For your travel plans this 2020, there’s a new picturesque destination you could add to your bucket list — Mexico City. The largest city of Mexico and the most populous city in North America, Mexico City is a culturally rich destination and a truly epicurean melting pot. Located in the Valley of Mexico at an altitude of 2,240 metres, the city is famous for its historic centre known as Zocalo, a designated Unesco World Heritage Site.
The city has a wide cultural offering with a mix of music, cinema, dance, theatre, popular culture, modern and contemporary art. It has 217 museums, nine archaeological sites, dozens of theatres, galleries and parks.
With the launch of an Emirates flight between Dubai and Mexico City last month, there’s more reasons to visit the Latin American city. Emirates’ daily service between Dubai and Mexico City flies via Barcelona.
Here are top spots and reasons why you should visit Mexico City.
Ideal for art enthusiasts
With hundreds of museums and galleries, there are endless ways to take in the arts in Mexico City. The hometown of art icons Frida Kahlo and Diego Rivera, the city is abundant of public art and contemporary gallery spaces. It’s a mecca for art lovers with infinite options to fit your artistic aesthetic.
In general, museums are inexpensive with free admission on Sundays. However, many require guests to purchase permits for non-flash photography.
One of the must-visit museums in the city is the Frida Kahlo Museum. It is more popularly known as the Blue House. Located in Colonia del Carmen neighbourhood of Coyoacan — the house was Kahlo’s birthplace. The historic house museum and art museum showcases the life and work of Kahlo. It is advised to get there early to avoid the long queues. It is a famous destination for both local and international tourists.
Another great museum to see is the Dolores Olmedo Museum. Located in Xochimilco, in the south of Mexico City, the museum is a window to the art and culture of Mexico, featuring an unparalleled artistic and architectonic ensemble.
El Olmedo’s artistic heritage includes the largest collections of works produced by Diego Rivera and Frida Kahlo. The 16th century colonial hacienda is surrounded by beautiful gardens, where a great variety of native flora and animals such as peacocks and the xoloitzcuintle (Mexican hairless) dogs can thrive.
Apart from the museums, you can also try the iconic landmarks in the city — perfect for great photos to share on social media while at the same time will learn about Mexico City’s history.
Your visit in the city will not be complete without dropping by Plaza del Zocalo. It is the main square in central Mexico City. The plaza used to be known as the ‘Main Square’ or ‘Arms Square’ and its official name now is Plaza de la Constitucion.
The National Palace
While you are in Zocalo, you can also stop by Palacio Nacional. The National Palace is the seat of the federal executive in Mexico and is located on Mexico City’s main square. It has been a palace for the ruling class of Mexico since the Aztec Empire.
The Palace of Fine Arts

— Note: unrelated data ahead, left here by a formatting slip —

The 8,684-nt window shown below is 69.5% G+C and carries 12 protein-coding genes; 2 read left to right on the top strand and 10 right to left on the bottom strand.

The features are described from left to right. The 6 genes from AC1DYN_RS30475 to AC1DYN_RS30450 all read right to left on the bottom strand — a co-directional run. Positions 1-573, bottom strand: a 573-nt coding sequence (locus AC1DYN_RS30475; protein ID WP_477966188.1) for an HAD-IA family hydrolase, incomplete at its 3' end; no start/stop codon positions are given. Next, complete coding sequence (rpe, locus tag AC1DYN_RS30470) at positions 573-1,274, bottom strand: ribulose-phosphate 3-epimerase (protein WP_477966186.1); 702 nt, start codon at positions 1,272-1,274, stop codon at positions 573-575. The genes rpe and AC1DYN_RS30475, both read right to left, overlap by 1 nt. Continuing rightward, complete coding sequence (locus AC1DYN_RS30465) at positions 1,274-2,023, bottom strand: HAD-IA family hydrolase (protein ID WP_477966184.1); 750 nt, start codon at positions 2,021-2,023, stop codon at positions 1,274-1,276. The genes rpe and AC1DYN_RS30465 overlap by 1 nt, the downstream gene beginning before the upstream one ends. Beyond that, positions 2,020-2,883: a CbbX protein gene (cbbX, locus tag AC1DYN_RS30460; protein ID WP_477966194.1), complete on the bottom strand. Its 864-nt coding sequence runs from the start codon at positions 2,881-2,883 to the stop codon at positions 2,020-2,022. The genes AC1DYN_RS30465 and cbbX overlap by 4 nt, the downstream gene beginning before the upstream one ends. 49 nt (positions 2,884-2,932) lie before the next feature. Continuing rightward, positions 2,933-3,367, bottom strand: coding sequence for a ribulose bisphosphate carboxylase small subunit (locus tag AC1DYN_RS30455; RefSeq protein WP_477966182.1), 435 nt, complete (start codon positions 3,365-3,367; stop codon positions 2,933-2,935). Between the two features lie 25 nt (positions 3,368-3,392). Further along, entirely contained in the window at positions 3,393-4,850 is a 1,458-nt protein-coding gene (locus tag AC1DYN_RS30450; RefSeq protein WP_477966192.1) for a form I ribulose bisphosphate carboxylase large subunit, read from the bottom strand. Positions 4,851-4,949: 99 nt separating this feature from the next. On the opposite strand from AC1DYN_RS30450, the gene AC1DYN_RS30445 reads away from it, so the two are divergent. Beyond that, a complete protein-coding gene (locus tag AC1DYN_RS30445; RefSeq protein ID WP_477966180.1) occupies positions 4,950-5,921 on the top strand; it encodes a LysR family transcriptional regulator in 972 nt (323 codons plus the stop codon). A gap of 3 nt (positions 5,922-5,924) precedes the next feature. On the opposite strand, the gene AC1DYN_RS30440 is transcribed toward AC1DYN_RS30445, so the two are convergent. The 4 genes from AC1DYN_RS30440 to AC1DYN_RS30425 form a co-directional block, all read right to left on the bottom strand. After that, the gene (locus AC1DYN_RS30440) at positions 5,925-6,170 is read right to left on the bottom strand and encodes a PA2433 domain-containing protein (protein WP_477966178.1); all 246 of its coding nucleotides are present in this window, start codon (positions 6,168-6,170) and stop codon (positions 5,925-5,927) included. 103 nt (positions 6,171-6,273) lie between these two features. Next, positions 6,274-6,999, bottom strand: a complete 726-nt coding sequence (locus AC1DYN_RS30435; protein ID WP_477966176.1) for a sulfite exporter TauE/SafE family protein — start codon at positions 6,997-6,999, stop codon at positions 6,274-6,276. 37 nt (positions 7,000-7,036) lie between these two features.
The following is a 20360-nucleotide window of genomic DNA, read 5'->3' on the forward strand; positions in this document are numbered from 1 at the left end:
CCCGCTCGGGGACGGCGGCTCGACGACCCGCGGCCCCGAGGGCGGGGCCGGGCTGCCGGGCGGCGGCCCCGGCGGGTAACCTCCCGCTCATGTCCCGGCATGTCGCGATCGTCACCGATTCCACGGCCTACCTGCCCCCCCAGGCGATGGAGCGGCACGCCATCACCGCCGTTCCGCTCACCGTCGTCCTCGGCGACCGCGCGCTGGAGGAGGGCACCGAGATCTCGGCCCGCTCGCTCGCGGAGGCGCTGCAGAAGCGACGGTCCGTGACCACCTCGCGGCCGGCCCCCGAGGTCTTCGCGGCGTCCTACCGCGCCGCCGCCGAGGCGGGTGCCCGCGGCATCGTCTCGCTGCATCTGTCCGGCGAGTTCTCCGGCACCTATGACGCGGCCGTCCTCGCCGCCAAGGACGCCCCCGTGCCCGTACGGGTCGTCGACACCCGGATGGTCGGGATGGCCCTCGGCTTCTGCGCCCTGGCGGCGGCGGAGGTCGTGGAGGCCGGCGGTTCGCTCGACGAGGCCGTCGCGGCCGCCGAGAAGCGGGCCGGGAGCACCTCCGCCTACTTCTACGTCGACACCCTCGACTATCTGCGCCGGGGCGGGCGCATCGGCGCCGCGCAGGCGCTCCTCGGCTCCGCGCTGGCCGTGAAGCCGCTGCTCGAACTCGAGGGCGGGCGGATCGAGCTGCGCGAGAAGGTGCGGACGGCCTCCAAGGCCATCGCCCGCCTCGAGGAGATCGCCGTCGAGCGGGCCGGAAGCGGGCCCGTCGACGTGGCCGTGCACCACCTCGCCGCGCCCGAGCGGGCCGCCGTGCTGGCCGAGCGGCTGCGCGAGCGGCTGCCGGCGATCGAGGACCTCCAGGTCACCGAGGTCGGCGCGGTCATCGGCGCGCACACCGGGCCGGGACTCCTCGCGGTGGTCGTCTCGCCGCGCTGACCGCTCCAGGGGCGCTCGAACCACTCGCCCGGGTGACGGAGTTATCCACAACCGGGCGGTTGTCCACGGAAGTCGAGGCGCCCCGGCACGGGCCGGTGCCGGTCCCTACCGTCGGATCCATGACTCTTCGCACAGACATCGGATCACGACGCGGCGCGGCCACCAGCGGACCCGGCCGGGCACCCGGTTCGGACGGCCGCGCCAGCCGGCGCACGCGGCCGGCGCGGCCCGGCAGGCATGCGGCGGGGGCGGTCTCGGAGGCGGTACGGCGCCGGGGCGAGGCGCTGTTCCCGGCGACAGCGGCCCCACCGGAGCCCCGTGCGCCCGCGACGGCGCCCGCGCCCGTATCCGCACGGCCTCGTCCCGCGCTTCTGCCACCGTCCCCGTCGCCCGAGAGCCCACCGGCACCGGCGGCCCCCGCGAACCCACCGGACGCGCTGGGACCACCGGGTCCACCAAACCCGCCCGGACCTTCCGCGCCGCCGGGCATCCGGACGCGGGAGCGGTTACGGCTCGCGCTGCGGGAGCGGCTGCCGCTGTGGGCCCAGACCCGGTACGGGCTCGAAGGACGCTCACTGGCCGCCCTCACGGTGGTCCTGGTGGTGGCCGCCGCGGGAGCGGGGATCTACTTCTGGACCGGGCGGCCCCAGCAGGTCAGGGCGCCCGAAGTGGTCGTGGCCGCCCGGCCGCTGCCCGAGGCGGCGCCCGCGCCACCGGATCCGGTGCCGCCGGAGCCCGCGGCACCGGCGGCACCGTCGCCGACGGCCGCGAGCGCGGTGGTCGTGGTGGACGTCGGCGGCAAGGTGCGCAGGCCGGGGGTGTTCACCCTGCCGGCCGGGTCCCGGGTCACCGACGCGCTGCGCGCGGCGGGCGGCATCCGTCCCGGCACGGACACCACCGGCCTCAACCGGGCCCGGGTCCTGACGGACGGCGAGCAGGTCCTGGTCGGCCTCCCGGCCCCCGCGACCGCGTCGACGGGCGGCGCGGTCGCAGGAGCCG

Also located in the area of Zocalo is The Palace of Fine Arts, or Palacio de Bellas Artes. A prominent cultural centre in the city, it has been called the ‘Cathedral of Art in Mexico’. The building is located on the western side of the historic centre of Mexico City.
The Central Park of Mexico
If New York has the famous Central Park, Mexico City has it’s own version, but much bigger.
Bosque de Chapultepec is one of the largest city parks in the world — it is much bigger than Central Park in New York. It is over 686 hectares. One of the park’s main functions is an ecological space in Mexico City. It is considered the first and most important of Mexico City’s ‘lungs’, with trees that replenish oxygen to the Valley of Mexico.
Inside the Chapultepec is the Castillo de Chapultepec. It is situated on top of Chapultepec Hill in the Chapultepec park. It is located in the middle of Chapultepec Park in Mexico City at a height of 2,325 meters above sea level. The name Chapultepec came from the Nahuatl Uto-Aztecan language chapoltepēc, which means ‘at the grasshopper’s hill’.
Go on a boat ride
Xochimilco is one of the 16 mayoralties or boroughs within Mexico City. The place is best known for its canals, which are left from what was an extensive lake and canal system that connected most of the settlements of the Valley of Mexico. These canals, along with artificial islands called chinampas, attract tourists and other local residents who ride on colourful gondola-like boats called ‘trajineras’ around the 170km of canals.
The Pyramids of Mexico
Love pyramids? Then head to Teotihuacan. But get ready with those hiking shoes and be prepared to climb different steep pyramids. Teotihuacan is an ancient Mesoamerican city located in a sub-valley of the Valley of Mexico, which is located in the State of Mexico, 40 kilometres northeast of modern-day Mexico City. It is known as the site of many of the most architecturally significant Mesoamerican pyramids built in the pre-Columbian Americas.
If you are planning for a unique but worthwhile vacation this 2020, try to explore the mesmerising charm and beauty of this Latin American city.
Source: Gulf News
The Mazatlan Post